Bintan Island is a very old place. Before the west came a-conquering, it was a place saturated with magic, sultanates, pirates, the spices-trade, nature spirits and most of all, stories. I had spent many hours sitting on a wooden floor in a house on stilts, listening to Pak Rajah Hamza recounting the tales of old.
Very sadly however, Pak Raja is no longer with us. Neither are the pirates, the ruling Rajas, the spice-trade and much of the magic. But the stories, they still live strong. They are told and retold around the kerosene lamps in most fisher folk huts in Bintan.
When my friend Marc bought the piece of land by the ocean, with a river winding amid the coconut trees & lallang, he already knew some of the stories. He had lived in Indonesia for a long time and was sensitive to the beliefs of the local folk.
He was also concerned about the future of his fisher neighbours. Bintan was quickly industrialising and also becoming a tourist destination. With Singaporeans & the better heeled Indonesians flocking to her beaches & golf courses by the ferry & Kijang load.
So, in a very Marc fashion, he started a rustic River Spa on stilts over his river- Bintan's Only Floating Spa. To complement his newly launched guest house; to employ & train the local villagers and to provide this fast modernising island with a casual & relaxed place to just enjoy nature in her quiet, simple beauty.
The journey toward completing the spa becomes a story in itself. During the construction, workers began having vivid nightmares, equipment broke down, plans hiccupped themselves breathless and for the first time in 18 years in Indonesia, Marc caught malaria, the brain burning kind. In Bintan, when so many things go wrong all at once, you know that you've probably stepped on something's toes. Something unseen. And in this case, the toes belonged to the sandaled foot of the Lady Spirit of the river and her protective white giant.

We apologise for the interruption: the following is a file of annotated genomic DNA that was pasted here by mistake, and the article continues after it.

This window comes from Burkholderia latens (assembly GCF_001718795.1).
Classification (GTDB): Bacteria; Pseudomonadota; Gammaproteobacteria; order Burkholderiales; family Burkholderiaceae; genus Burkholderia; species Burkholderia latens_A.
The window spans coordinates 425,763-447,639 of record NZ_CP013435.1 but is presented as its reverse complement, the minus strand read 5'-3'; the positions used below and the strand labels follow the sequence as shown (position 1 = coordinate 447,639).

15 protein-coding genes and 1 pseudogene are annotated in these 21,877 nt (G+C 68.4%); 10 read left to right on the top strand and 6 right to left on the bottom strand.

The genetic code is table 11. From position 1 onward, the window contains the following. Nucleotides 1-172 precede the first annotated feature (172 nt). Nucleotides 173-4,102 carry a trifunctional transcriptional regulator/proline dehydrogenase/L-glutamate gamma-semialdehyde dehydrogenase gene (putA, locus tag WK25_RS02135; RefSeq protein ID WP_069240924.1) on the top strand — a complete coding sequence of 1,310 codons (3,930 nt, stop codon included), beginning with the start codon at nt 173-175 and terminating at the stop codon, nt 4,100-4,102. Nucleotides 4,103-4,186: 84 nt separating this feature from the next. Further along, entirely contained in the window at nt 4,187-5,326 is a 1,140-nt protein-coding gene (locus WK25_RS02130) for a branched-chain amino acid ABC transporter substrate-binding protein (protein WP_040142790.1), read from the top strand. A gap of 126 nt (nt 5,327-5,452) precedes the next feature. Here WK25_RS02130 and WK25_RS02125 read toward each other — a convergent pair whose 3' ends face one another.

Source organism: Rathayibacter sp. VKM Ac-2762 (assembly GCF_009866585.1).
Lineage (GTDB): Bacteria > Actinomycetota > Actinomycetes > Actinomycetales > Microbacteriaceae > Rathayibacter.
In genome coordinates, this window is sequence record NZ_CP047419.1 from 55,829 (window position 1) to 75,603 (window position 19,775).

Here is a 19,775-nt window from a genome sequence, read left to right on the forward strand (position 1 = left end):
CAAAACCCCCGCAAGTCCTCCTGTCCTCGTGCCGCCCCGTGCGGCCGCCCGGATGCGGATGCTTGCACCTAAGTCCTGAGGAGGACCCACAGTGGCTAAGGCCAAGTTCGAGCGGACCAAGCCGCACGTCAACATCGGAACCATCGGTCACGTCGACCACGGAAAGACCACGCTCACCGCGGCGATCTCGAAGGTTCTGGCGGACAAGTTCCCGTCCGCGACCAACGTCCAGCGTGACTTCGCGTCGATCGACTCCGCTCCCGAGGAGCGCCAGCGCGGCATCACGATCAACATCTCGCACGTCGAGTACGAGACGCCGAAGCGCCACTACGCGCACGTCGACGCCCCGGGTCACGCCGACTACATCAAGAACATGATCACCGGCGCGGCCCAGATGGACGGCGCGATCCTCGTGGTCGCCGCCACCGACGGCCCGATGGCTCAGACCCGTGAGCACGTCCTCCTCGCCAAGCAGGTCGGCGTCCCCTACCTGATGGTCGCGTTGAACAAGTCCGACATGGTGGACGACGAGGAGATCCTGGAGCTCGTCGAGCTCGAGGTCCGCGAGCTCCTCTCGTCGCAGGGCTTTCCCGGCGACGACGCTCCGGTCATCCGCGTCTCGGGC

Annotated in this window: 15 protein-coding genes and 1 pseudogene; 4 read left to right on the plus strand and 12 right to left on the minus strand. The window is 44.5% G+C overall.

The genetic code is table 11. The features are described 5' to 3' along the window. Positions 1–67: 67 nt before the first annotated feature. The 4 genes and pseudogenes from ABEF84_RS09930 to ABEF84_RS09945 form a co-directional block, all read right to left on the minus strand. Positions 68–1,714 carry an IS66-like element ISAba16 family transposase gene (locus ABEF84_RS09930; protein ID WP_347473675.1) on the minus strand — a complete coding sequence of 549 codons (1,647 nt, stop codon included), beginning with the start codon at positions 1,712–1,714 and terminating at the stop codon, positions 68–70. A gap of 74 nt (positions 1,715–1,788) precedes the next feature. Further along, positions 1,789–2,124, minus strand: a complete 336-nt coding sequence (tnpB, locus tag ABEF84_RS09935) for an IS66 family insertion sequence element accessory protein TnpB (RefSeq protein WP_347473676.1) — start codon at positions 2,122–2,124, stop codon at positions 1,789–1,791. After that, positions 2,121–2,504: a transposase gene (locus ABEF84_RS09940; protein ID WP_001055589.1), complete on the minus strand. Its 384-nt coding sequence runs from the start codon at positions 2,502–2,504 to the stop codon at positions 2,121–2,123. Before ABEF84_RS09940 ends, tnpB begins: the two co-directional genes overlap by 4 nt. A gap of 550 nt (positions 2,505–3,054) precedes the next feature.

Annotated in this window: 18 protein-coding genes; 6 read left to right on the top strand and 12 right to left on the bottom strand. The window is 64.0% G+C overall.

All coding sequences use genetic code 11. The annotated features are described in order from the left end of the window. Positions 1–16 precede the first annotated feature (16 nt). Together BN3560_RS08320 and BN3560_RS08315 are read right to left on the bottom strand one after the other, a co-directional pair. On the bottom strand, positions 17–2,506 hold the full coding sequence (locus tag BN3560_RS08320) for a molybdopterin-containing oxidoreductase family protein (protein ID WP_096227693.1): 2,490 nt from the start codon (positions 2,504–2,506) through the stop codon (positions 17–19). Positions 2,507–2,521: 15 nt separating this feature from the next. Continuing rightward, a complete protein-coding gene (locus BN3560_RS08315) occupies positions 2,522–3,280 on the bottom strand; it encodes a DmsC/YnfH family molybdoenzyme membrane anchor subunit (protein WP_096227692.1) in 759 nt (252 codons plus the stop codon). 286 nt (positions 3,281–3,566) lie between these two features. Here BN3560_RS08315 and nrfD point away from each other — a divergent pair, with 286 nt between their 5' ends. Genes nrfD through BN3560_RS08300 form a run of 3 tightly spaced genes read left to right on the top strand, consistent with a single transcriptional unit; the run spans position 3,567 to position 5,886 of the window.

If you don't believe in spirits, and most city folk don't, think about it this way. Nature needs to to be honoured and respected (or at least consulted) when we choose to disturb her with our building and constructing. Especially in a place where the belief of magic & spirits is strong. So Marc, when he got well enough, engaged a translator to talk to the river spirit.
In Indonesia, he is called a Dukun or shaman. And was told that in building of the spa, many ancient parts of the river were disturbed and have allowed others to come into Her Lady Spirit's area. This was causing things to go awry. And as any Dukun worth his salt, he gave Marc instructions on how to appease the spirits. A stone was placed over the entrance from which the other spirits came and Her Lady Spirit was given a shady spot of honour. Under a ketapang tree by the river where she and her white giant sit at watch and in peace. And she once again protects the river and the land around it and keeps it in harmony.
After hearing Marc's story I must admit I was a bit nervous about having a massage in this oddly controversial spa. But my massage-denied body talked me into it. And it was WONDERFUL. There is a certain bliss of having well-trained fingers teasing the knots from your tight body while listening to the birds chirp, the waves lap and the leaves rustle. Looking through the windows of this wooden spa villa on stilts. The sleepy river moves languidly toward the nearby sea and the trees dapple sunlight over the water, making you believe in magic. At least for a little while.
If you'd like to ask Marc for more stories to book a day at his marvelous River Spa, email firstname.lastname@example.org